Greenberg Traurig, Skadden, Shearman: Business of Law
These are hectic days for trusts and estates lawyers, as they make house calls, work nights and fly overseas to meet rich clients before Bush era tax cuts expire.
“To say we’re busy is the understatement of the year,” said Martin Kalb, chairman of the global tax group at Greenberg Traurig LLP. “I’ve been practicing for 35 years, and I’ve never seen it like this.”
Unless Congress and President Barack Obama decide otherwise, top rates for estate and gift taxes will rise to 55 percent from 35 percent on Jan. 1, with lifetime exemptions falling to $1 million per person from $5.12 million.
For bequests to non-spouses, an estate valued at less than $5 million won’t be taxed if the owner dies this year. Next year, the amount greater than $1 million will be taxed, as things stand now. Money and property in any amount left to a surviving spouse isn’t taxed.
Obama and House Speaker John Boehner have been meeting regularly in an effort to reach a compromise on taxes.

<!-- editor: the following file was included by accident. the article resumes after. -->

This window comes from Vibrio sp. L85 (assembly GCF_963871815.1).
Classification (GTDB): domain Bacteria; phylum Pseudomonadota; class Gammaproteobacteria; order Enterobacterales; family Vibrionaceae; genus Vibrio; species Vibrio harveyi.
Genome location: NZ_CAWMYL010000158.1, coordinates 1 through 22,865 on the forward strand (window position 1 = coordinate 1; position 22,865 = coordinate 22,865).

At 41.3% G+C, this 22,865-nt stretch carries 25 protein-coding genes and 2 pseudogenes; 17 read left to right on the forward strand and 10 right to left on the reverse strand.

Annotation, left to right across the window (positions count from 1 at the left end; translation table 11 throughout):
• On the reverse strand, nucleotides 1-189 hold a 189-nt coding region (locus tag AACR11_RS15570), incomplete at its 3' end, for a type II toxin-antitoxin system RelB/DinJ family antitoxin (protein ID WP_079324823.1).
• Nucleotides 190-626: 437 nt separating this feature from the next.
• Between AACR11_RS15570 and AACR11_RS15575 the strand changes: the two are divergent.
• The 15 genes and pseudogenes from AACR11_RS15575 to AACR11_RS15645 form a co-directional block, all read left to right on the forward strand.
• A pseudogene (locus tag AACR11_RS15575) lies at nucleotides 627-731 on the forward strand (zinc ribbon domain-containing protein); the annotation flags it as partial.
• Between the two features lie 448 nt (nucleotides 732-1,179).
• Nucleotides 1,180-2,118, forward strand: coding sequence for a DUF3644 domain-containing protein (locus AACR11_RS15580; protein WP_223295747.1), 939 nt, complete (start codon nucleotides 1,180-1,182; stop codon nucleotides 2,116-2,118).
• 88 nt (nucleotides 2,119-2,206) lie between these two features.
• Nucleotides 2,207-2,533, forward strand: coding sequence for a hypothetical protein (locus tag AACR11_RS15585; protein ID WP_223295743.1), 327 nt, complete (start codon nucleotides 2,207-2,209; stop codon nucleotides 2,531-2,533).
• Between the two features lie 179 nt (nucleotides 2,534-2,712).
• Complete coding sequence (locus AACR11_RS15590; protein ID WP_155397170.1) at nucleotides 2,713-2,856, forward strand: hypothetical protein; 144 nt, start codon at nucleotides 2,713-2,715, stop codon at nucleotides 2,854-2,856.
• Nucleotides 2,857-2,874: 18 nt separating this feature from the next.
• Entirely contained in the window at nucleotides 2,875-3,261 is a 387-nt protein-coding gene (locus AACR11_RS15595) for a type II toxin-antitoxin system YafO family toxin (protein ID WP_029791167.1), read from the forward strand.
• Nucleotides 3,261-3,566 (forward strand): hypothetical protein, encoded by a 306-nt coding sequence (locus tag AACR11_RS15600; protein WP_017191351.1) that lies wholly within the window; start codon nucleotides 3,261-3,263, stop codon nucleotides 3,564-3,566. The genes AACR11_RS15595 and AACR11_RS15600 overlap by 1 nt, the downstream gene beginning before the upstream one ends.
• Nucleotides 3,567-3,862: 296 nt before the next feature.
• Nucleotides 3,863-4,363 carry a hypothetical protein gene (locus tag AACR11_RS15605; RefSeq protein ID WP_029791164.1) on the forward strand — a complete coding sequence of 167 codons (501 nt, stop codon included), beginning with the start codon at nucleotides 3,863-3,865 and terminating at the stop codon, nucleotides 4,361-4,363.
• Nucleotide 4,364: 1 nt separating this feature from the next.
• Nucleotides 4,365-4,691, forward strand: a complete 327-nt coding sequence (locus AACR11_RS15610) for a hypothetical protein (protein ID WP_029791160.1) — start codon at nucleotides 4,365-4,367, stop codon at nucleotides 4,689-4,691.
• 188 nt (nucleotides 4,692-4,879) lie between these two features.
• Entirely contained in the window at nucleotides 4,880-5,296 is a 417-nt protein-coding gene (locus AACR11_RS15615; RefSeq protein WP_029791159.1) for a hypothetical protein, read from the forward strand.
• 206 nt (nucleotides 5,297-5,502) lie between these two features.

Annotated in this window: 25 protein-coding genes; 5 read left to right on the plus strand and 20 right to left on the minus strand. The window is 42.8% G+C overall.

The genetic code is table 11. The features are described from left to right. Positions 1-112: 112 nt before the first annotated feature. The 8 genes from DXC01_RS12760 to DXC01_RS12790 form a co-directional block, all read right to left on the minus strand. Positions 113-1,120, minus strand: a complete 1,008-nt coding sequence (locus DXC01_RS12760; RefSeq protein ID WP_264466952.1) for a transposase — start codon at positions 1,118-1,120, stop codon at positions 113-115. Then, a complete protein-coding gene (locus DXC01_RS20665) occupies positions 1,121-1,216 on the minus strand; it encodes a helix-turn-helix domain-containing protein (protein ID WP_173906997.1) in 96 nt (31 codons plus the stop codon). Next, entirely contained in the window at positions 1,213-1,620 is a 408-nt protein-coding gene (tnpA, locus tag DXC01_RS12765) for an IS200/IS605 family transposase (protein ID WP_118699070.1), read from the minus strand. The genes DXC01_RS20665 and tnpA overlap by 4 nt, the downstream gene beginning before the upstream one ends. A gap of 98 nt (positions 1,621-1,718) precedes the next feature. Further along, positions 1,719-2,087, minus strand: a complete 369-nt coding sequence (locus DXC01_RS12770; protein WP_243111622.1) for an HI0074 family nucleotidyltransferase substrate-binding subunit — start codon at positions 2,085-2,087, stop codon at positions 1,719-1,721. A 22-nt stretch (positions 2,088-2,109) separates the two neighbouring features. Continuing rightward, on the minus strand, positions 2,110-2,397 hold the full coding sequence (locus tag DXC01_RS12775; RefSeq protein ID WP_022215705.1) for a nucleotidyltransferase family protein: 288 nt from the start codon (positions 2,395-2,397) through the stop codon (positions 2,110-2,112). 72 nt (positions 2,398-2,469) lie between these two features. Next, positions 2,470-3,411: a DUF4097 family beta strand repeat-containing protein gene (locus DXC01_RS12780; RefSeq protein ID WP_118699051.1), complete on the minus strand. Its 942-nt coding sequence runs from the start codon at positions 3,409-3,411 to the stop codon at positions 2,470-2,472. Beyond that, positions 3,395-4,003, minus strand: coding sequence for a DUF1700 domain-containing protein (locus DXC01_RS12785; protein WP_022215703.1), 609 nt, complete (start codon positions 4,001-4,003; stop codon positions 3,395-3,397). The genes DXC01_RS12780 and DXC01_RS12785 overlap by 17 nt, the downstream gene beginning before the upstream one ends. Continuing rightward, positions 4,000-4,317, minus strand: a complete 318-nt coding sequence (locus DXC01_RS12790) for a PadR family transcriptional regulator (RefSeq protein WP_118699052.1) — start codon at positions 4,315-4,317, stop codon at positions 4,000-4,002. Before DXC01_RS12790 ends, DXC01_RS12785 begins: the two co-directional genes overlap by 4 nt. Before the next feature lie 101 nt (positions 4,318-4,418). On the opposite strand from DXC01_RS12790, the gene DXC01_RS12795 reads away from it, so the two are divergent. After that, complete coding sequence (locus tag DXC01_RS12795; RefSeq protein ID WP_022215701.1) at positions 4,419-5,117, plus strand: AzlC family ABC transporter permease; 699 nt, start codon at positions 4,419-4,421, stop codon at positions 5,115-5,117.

The president has repeatedly vowed he will insist on raising rates on the wealthy. As a result, many are scrambling to make gifts, either outright or through trusts, to spouses, children, grandchildren and others before the year ends.
“On Jan. 1 the coach will turn into a pumpkin,” said Gideon Rothschild of New York’s Moses & Singer LLP
Many people with more than $10 million of net worth had a wait-and-see attitude before the Nov. 6 election, because they thought Mitt Romney was likely to become president, said Dennis Belcher, a partner at McGuireWoods LLP in Richmond, Virginia.
“We are in effect squeezing two years of work into two months, notwithstanding the fact that we had contacted people and let them know what was going on,” Belcher said.
Those who waited may find it hard to hire lawyers because trust creation is time-intensive, involving counseling on their goals and finances, and not just generating documents.